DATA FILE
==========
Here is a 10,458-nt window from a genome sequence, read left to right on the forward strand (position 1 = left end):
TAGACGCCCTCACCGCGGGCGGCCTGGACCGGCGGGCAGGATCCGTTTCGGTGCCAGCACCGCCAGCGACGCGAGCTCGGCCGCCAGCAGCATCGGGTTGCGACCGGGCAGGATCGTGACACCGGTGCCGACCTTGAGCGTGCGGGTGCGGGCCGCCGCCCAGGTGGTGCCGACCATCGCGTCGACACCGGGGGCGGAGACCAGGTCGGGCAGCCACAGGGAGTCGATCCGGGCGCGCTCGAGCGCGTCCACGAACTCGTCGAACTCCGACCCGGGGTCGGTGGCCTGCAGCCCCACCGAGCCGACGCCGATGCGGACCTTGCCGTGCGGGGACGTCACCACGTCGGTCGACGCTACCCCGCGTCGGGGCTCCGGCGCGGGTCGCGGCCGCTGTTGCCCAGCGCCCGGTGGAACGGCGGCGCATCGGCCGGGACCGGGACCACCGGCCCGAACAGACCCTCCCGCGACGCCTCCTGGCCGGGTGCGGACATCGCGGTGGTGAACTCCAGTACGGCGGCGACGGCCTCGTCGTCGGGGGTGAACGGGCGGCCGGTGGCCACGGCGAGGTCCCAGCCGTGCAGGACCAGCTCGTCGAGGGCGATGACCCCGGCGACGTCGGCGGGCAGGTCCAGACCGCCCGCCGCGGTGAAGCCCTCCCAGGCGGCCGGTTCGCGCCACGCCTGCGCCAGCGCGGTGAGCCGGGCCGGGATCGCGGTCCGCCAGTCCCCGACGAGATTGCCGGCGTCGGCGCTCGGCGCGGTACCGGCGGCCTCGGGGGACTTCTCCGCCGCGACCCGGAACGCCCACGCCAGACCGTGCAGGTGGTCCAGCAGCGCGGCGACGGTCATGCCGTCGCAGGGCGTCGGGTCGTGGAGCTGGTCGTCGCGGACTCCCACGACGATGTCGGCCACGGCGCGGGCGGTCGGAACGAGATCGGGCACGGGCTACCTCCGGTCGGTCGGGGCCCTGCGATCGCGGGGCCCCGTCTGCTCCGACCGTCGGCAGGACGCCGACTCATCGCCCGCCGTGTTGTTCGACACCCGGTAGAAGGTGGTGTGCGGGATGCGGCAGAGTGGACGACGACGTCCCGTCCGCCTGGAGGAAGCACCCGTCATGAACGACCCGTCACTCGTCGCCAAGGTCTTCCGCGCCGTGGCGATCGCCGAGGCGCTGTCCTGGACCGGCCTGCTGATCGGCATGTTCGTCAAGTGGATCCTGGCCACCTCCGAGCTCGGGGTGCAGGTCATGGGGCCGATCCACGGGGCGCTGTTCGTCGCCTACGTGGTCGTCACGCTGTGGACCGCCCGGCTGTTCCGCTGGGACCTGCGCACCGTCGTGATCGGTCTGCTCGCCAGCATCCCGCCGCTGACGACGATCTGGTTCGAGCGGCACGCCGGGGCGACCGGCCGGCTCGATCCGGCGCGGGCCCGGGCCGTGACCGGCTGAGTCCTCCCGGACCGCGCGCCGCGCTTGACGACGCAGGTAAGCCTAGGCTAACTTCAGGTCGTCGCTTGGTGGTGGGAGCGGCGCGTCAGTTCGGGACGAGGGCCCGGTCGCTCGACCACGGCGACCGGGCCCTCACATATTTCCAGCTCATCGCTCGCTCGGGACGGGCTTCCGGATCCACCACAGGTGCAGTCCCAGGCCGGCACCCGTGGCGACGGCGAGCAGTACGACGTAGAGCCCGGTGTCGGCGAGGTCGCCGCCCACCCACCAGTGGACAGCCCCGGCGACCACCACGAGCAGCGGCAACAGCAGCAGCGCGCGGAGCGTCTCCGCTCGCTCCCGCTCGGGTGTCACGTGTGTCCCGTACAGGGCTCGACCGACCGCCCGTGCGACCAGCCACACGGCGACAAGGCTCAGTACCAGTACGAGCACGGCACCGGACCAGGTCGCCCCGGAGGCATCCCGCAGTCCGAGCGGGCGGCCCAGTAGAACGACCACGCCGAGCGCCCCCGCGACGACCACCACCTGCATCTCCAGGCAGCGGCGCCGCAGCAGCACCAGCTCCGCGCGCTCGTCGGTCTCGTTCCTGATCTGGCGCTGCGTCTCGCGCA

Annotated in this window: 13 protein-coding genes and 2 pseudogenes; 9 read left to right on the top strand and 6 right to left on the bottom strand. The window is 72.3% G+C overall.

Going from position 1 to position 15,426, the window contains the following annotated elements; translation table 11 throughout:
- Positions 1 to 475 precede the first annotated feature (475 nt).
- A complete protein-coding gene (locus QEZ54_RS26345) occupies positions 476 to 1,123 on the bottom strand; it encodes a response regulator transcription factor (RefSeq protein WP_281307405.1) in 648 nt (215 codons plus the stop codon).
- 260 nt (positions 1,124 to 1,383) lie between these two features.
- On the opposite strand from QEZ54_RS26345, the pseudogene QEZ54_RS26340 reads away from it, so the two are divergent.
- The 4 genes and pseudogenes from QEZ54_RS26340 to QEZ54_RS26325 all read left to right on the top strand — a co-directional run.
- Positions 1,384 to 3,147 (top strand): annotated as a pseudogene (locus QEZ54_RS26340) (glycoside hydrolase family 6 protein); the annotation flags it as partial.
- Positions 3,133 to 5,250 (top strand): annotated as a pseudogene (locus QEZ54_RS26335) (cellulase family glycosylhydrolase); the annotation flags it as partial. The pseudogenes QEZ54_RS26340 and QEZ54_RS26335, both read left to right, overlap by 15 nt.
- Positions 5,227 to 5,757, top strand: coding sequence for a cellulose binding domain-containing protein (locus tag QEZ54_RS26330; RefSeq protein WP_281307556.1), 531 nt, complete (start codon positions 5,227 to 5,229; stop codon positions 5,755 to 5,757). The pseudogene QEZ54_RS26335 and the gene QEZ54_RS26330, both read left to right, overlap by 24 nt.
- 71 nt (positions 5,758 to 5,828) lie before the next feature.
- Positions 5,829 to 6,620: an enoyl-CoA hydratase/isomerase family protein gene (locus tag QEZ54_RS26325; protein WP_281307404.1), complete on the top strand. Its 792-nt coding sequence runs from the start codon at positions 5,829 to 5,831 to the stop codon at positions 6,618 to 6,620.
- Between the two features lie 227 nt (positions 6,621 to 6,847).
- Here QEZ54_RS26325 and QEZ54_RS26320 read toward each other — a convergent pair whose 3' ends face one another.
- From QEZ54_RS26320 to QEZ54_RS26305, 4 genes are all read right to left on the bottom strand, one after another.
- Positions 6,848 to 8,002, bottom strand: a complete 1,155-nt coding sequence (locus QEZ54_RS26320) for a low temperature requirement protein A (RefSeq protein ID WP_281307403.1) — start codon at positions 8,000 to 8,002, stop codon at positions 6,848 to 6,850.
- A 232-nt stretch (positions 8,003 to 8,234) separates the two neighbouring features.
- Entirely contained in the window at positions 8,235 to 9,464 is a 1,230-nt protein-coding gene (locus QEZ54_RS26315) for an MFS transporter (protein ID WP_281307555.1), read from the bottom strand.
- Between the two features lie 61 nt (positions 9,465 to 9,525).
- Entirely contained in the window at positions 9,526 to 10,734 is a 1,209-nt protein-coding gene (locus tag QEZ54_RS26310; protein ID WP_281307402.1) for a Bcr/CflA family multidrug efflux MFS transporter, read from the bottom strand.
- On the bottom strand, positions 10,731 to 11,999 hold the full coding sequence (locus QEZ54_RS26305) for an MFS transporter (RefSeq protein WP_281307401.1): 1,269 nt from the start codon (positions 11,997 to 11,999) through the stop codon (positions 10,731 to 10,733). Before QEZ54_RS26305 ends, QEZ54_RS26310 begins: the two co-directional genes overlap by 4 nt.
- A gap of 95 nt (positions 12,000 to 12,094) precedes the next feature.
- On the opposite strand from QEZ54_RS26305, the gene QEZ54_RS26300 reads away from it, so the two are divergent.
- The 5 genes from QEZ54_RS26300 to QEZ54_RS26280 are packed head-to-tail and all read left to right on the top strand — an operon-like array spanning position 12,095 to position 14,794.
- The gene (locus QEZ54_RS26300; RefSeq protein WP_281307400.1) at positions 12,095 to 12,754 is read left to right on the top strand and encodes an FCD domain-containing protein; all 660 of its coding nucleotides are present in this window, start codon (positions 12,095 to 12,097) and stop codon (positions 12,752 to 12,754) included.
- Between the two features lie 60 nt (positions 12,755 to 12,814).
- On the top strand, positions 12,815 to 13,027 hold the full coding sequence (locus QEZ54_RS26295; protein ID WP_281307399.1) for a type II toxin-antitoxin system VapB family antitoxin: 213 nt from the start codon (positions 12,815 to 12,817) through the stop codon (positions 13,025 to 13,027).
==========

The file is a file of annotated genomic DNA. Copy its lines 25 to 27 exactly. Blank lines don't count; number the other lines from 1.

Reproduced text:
- On the opposite strand from QEZ54_RS26305, the gene QEZ54_RS26300 reads away from it, so the two are divergent.
- The 5 genes from QEZ54_RS26300 to QEZ54_RS26280 are packed head-to-tail and all read left to right on the top strand — an operon-like array spanning position 12,095 to position 14,794.
- The gene (locus QEZ54_RS26300; RefSeq protein WP_281307400.1) at positions 12,095 to 12,754 is read left to right on the top strand and encodes an FCD domain-containing protein; all 660 of its coding nucleotides are present in this window, start codon (positions 12,095 to 12,097) and stop codon (positions 12,752 to 12,754) included.